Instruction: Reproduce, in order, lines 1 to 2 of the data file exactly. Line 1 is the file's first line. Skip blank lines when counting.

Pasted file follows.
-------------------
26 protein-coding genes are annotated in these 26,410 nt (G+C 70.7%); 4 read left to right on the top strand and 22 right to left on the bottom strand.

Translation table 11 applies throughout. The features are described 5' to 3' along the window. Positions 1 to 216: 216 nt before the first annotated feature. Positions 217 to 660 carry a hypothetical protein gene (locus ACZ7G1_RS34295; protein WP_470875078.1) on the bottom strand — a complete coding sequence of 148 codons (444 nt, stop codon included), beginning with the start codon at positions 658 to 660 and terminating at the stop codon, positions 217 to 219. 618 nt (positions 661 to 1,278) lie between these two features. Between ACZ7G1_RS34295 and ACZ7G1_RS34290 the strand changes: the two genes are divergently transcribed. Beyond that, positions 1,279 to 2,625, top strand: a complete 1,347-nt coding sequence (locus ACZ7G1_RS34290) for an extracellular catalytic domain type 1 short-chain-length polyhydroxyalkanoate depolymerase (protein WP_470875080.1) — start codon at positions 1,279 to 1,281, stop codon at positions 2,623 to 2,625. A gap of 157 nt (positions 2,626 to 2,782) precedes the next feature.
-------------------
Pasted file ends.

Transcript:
26 protein-coding genes are annotated in these 26,410 nt (G+C 70.7%); 4 read left to right on the top strand and 22 right to left on the bottom strand.

Translation table 11 applies throughout. The features are described 5' to 3' along the window. Positions 1 to 216: 216 nt before the first annotated feature. Positions 217 to 660 carry a hypothetical protein gene (locus ACZ7G1_RS34295; protein WP_470875078.1) on the bottom strand — a complete coding sequence of 148 codons (444 nt, stop codon included), beginning with the start codon at positions 658 to 660 and terminating at the stop codon, positions 217 to 219. 618 nt (positions 661 to 1,278) lie between these two features. Between ACZ7G1_RS34295 and ACZ7G1_RS34290 the strand changes: the two genes are divergently transcribed. Beyond that, positions 1,279 to 2,625, top strand: a complete 1,347-nt coding sequence (locus ACZ7G1_RS34290) for an extracellular catalytic domain type 1 short-chain-length polyhydroxyalkanoate depolymerase (protein WP_470875080.1) — start codon at positions 1,279 to 1,281, stop codon at positions 2,623 to 2,625. A gap of 157 nt (positions 2,626 to 2,782) precedes the next feature.